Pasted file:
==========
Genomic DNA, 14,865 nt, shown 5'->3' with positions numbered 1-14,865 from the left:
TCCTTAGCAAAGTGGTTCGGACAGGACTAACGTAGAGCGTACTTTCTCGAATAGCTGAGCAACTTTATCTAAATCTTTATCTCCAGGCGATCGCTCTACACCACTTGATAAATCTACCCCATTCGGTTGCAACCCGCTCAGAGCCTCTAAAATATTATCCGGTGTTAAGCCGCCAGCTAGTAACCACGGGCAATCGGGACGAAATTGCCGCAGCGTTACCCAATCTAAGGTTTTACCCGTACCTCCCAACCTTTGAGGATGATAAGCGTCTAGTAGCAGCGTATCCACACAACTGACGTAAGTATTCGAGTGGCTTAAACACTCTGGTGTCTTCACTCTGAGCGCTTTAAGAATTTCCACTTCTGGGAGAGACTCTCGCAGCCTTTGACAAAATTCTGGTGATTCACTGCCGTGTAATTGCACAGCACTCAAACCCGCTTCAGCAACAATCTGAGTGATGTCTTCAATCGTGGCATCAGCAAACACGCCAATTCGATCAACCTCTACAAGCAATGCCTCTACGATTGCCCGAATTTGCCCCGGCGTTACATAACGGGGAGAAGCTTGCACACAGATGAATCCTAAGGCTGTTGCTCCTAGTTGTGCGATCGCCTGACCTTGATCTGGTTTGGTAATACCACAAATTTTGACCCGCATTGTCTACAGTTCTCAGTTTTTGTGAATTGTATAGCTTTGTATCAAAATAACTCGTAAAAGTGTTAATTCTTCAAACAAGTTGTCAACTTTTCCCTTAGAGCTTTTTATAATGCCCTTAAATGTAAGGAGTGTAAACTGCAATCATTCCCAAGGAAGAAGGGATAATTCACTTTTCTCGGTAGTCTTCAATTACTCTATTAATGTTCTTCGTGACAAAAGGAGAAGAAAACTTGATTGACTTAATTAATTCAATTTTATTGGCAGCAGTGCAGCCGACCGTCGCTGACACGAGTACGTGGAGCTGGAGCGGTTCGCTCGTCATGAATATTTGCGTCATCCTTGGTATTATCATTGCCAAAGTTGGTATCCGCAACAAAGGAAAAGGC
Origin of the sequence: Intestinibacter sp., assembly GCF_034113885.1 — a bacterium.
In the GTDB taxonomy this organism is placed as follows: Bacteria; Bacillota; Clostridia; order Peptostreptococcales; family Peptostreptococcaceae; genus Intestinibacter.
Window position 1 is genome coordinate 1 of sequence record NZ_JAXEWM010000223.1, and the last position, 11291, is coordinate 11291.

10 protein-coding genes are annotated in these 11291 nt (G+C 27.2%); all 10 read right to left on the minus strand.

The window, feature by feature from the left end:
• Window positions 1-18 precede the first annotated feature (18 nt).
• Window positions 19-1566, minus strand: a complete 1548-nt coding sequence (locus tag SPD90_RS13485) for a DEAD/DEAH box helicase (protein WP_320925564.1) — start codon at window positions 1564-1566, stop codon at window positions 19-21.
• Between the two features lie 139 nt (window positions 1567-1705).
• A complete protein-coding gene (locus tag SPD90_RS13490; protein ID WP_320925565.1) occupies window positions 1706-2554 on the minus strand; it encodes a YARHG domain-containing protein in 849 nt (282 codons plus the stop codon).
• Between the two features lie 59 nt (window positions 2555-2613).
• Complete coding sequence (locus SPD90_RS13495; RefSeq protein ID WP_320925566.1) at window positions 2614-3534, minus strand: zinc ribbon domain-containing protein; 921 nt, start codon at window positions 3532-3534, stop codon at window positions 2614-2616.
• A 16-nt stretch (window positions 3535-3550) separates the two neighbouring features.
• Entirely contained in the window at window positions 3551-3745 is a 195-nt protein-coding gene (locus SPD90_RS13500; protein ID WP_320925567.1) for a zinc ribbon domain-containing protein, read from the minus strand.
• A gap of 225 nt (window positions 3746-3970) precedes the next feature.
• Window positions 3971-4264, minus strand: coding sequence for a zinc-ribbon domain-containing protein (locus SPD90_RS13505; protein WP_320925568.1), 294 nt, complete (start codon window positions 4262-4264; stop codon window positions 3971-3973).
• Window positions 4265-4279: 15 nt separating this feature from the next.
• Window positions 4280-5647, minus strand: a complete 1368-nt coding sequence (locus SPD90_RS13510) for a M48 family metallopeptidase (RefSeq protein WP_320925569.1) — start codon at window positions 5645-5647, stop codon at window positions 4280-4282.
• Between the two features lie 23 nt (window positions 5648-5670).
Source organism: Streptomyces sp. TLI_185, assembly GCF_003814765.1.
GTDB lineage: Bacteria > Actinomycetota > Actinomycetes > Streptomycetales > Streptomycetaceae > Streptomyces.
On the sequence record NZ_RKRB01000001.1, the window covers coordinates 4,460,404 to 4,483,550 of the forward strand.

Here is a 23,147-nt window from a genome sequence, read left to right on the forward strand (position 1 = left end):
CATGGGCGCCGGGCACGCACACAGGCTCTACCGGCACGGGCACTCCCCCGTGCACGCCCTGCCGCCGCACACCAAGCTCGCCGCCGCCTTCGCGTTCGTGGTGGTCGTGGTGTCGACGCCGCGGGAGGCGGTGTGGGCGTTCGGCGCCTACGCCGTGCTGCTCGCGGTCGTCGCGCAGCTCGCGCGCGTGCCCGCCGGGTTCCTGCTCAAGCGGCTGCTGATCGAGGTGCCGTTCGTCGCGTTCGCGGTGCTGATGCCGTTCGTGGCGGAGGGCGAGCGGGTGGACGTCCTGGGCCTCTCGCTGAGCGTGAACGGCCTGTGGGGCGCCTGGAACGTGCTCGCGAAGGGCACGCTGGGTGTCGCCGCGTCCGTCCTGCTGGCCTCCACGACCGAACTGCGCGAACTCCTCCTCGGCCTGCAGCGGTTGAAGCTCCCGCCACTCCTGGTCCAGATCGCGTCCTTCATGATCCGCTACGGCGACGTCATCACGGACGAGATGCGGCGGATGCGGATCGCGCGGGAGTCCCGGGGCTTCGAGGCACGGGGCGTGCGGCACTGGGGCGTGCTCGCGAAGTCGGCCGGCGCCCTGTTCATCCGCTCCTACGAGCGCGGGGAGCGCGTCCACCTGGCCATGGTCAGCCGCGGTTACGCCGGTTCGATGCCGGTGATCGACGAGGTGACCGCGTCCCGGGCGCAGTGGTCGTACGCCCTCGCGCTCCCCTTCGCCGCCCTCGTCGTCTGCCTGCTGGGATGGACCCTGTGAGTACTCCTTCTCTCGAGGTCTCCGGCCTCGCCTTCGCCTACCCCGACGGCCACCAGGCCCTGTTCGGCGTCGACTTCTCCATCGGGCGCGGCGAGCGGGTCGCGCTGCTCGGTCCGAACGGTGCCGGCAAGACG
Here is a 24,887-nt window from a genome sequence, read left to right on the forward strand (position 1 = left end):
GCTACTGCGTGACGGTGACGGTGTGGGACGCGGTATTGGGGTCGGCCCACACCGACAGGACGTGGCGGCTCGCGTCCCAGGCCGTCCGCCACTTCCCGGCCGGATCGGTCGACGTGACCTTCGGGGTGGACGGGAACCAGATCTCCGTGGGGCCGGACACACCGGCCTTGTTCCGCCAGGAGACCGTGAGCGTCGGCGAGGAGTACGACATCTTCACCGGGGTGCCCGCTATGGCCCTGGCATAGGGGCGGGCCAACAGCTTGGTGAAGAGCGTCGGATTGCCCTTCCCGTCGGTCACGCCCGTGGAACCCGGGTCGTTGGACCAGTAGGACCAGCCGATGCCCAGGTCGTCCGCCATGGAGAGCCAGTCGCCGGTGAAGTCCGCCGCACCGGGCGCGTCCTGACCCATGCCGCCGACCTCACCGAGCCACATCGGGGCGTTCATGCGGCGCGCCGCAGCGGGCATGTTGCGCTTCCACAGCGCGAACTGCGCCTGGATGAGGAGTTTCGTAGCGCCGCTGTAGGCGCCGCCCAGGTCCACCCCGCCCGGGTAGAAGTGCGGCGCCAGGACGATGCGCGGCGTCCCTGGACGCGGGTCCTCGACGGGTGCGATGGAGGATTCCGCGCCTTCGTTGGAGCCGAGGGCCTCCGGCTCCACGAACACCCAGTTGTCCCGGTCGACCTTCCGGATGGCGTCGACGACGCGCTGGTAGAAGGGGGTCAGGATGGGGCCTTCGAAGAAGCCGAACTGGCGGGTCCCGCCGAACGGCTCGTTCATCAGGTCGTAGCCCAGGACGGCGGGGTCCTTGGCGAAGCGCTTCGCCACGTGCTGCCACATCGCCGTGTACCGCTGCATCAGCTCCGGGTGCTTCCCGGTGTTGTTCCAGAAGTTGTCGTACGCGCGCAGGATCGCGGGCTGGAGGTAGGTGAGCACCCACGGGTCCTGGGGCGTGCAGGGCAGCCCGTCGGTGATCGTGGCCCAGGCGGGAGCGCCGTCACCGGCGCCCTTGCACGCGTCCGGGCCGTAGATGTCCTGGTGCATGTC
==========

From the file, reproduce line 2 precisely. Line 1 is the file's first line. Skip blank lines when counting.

TCCTTAGCAAAGTGGTTCGGACAGGACTAACGTAGAGCGTACTTTCTCGAATAGCTGAGCAACTTTATCTAAATCTTTATCTCCAGGCGATCGCTCTACACCACTTGATAAATCTACCCCATTCGGTTGCAACCCGCTCAGAGCCTCTAAAATATTATCCGGTGTTAAGCCGCCAGCTAGTAACCACGGGCAATCGGGACGAAATTGCCGCAGCGTTACCCAATCTAAGGTTTTACCCGTACCTCCCAACCTTTGAGGATGATAAGCGTCTAGTAGCAGCGTATCCACACAACTGACGTAAGTATTCGAGTGGCTTAAACACTCTGGTGTCTTCACTCTGAGCGCTTTAAGAATTTCCACTTCTGGGAGAGACTCTCGCAGCCTTTGACAAAATTCTGGTGATTCACTGCCGTGTAATTGCACAGCACTCAAACCCGCTTCAGCAACAATCTGAGTGATGTCTTCAATCGTGGCATCAGCAAACACGCCAATTCGATCAACCTCTACAAGCAATGCCTCTACGATTGCCCGAATTTGCCCCGGCGTTACATAACGGGGAGAAGCTTGCACACAGATGAATCCTAAGGCTGTTGCTCCTAGTTGTGCGATCGCCTGACCTTGATCTGGTTTGGTAATACCACAAATTTTGACCCGCATTGTCTACAGTTCTCAGTTTTTGTGAATTGTATAGCTTTGTATCAAAATAACTCGTAAAAGTGTTAATTCTTCAAACAAGTTGTCAACTTTTCCCTTAGAGCTTTTTATAATGCCCTTAAATGTAAGGAGTGTAAACTGCAATCATTCCCAAGGAAGAAGGGATAATTCACTTTTCTCGGTAGTCTTCAATTACTCTATTAATGTTCTTCGTGACAAAAGGAGAAGAAAACTTGATTGACTTAATTAATTCAATTTTATTGGCAGCAGTGCAGCCGACCGTCGCTGACACGAGTACGTGGAGCTGGAGCGGTTCGCTCGTCATGAATATTTGCGTCATCCTTGGTATTATCATTGCCAAAGTTGGTATCCGCAACAAAGGAAAAGGC